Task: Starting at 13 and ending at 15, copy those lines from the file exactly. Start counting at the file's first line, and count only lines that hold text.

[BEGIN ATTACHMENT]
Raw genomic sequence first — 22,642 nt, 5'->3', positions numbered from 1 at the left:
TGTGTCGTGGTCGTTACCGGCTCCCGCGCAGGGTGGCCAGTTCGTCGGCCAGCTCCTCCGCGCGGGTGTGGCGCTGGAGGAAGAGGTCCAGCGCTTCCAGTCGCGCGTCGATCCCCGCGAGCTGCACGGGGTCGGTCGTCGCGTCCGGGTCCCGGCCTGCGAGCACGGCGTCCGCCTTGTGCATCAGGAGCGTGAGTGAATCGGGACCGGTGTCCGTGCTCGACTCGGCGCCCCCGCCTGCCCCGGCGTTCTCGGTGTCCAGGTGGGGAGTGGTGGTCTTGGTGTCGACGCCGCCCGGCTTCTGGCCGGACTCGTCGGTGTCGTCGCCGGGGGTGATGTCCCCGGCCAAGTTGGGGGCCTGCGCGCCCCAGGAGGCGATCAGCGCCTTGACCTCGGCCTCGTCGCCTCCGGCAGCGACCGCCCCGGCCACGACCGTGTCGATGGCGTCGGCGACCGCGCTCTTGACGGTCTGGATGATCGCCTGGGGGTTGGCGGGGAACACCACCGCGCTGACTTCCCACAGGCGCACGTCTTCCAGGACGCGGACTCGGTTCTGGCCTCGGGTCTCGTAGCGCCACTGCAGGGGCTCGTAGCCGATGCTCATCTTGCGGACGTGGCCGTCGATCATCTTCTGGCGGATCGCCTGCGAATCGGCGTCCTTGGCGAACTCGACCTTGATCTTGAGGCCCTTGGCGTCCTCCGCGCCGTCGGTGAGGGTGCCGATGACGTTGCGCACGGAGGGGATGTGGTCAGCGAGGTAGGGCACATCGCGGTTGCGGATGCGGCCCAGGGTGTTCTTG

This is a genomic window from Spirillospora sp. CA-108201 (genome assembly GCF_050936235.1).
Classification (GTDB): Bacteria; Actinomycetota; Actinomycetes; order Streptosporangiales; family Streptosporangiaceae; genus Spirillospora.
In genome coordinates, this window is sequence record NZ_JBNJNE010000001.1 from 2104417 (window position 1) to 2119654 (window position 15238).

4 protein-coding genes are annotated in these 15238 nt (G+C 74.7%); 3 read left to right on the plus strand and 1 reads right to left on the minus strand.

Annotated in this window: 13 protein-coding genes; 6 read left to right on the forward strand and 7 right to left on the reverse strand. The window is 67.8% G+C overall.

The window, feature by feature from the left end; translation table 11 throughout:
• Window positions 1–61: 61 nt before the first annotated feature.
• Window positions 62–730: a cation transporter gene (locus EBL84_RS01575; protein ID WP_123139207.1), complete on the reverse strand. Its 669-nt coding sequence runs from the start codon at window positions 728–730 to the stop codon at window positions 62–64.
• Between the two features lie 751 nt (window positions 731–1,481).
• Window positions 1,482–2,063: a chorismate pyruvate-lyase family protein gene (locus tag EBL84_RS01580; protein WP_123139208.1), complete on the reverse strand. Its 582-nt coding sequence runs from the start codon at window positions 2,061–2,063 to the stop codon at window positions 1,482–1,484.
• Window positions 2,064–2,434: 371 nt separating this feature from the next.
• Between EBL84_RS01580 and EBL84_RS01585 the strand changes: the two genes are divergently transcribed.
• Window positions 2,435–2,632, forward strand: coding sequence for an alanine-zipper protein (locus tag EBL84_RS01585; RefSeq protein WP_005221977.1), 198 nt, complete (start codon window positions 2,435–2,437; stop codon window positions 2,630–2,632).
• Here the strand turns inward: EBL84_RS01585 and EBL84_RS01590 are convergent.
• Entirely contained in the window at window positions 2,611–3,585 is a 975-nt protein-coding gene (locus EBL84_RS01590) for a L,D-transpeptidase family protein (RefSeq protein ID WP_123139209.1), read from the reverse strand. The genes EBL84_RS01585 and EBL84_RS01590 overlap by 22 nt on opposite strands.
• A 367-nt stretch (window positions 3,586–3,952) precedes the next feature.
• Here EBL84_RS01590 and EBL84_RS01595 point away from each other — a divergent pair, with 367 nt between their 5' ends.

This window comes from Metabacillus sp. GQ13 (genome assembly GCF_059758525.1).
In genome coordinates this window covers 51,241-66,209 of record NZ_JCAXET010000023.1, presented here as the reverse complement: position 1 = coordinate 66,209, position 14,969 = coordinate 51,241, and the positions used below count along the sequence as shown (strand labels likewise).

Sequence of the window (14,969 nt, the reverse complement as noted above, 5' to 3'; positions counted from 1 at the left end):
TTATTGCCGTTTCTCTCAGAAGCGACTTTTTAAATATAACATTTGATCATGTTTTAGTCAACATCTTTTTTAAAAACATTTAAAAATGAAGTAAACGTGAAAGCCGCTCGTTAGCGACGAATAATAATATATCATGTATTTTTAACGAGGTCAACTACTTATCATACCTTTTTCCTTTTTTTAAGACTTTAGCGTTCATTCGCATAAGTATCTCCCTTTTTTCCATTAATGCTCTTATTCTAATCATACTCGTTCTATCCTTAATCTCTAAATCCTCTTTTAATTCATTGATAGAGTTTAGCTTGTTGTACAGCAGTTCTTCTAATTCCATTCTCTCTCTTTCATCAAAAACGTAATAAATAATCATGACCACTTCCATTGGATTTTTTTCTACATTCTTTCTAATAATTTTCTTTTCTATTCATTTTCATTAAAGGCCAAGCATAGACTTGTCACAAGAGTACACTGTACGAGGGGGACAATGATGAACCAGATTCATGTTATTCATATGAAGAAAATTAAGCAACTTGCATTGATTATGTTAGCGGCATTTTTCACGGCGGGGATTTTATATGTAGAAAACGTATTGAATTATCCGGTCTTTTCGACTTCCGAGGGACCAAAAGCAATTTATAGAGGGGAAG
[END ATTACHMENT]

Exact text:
• Window positions 2,064–2,434: 371 nt separating this feature from the next.
• Between EBL84_RS01580 and EBL84_RS01585 the strand changes: the two genes are divergently transcribed.
• Window positions 2,435–2,632, forward strand: coding sequence for an alanine-zipper protein (locus tag EBL84_RS01585; RefSeq protein WP_005221977.1), 198 nt, complete (start codon window positions 2,435–2,437; stop codon window positions 2,630–2,632).